Wanted Dead or Alive
by Katherine Murphy Sanchez
Dead malls. Vaporwave. Niche interests, to be sure. A neon-lit, Muzak-accented little corner of the internet where it’s always 1994 and where the ache of nostalgia both awakens and nurtures pleasant feelings. When asked what exactly piqued their interest, members of these communities often say something like this: The music and accompanying imagery make them feel lonesome for a time that never was, a childhood they never had, a place they remember without having actually experienced it. Fact of the matter is that it’s hard to put into words. Like ASMR, you either get it or you don’t (and full disclosure: I definitely don’t get ASMR).
For many, discovering the dead mall and Vaporwave communities is like coming home to people who feel the same way they do. It’s a feeling that has lived in them always, and stumbling upon these communities finally gives them the words to talk about it.
As kids, my brother and I discovered a shared love for these spaces many decades before we ever talked about it, too.
Growing up in Albuquerque in the early 1990s, the Wyoming Mall was a major fixture in our lives. We’d trek there with our mother at least once a week, because that’s where Furr’s, the grocery store, was located. Behind the scenes, she and our father budgeted very carefully, but we never knew it.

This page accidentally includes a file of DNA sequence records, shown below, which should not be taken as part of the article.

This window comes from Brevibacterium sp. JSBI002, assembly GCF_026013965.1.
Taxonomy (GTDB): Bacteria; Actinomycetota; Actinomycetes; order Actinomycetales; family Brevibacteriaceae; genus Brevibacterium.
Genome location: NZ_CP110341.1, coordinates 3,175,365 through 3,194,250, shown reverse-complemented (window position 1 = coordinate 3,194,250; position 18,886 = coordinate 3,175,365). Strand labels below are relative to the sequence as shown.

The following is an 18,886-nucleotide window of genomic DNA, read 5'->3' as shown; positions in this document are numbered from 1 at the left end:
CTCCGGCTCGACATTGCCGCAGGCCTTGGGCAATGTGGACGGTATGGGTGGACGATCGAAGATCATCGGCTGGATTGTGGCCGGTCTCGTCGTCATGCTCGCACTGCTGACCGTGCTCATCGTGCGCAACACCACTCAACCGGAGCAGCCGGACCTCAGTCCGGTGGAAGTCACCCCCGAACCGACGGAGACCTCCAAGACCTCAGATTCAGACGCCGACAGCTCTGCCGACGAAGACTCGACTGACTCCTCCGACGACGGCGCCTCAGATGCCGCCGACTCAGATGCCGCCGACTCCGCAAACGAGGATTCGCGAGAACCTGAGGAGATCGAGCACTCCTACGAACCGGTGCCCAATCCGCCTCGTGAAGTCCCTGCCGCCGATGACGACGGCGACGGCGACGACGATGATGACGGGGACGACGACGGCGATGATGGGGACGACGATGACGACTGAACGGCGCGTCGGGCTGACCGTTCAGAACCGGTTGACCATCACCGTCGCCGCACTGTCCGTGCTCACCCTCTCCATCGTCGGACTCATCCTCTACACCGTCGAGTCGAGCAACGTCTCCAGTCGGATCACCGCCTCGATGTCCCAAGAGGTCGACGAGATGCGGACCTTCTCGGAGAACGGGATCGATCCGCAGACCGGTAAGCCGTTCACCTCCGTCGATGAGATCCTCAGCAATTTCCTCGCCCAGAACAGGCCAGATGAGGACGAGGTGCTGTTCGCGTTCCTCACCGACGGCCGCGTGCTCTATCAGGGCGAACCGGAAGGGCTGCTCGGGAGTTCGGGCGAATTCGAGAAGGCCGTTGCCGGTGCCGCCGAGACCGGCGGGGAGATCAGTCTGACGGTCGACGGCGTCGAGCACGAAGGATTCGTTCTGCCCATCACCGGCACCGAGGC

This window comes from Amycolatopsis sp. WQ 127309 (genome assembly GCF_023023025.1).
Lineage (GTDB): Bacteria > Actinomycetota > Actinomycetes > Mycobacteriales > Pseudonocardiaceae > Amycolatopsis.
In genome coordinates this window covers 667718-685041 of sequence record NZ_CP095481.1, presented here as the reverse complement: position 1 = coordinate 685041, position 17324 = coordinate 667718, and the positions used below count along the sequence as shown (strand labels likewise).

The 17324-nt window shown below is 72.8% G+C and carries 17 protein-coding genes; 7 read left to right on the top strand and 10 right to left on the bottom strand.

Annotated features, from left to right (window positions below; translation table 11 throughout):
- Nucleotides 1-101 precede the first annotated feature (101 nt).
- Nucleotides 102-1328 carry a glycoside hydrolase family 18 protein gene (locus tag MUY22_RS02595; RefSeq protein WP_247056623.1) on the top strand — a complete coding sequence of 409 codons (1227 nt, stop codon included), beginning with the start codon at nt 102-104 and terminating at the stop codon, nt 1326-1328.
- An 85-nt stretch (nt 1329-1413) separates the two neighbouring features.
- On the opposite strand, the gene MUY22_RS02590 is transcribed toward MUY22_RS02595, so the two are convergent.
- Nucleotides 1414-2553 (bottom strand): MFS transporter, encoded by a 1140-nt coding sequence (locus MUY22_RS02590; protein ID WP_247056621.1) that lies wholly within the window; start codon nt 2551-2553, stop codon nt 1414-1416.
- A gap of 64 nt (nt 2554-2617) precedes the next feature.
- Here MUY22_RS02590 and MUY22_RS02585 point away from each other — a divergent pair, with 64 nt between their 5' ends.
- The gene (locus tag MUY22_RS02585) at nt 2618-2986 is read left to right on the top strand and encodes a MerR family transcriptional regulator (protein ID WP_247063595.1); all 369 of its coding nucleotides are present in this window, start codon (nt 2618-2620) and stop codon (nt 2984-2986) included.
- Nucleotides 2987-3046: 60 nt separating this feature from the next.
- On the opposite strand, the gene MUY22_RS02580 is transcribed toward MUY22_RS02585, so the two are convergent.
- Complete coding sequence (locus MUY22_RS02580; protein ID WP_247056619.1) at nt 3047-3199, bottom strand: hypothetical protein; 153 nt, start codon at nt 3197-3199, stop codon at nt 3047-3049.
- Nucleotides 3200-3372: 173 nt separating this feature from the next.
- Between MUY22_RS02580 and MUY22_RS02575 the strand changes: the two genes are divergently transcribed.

What we did know was the sticky fizz of the store-brand lemon-lime soda that would clunk down when you deposited 25 cents into the machine. The slightly scandalous and always educational explorations of 49-cent video rental section, gazing in silent wonder at the covers of movies we weren’t allowed to watch, like “Pulp Fiction.” And on a sauna-like day, the kind that only New Mexico can make, nothing beat stepping into the tiny refrigerated floral department. I can still smell it - garden hose and carnations.
Outside of grocery trips, our father would take us to the Wyoming Mall in the evenings after he got home from work so we could browse the dimly-lit Everything 99 Cents and the brightly-lit Service Merchandise. We’d go there on Saturday afternoons with our mother, too-- a fabric store was located at one end of the mall and it was there that she’d stock up on fabric for our handmade Halloween costumes, the ones we planned out months in advance, drawing up blueprints with Mr. Sketch scented markers.
The Wyoming Mall was home to Planet Fun, the location of countless birthday parties we attended in elementary school, and Sandra’s School of Dance, where I took exactly two tap-dance lessons before realizing I possessed no coordination whatsoever.
And (this just has to be pointed out): In addition to Furr’s supermarket, there was also a buffet called Furr’s Cafeteria. They were of no relation and were not owned by the same people.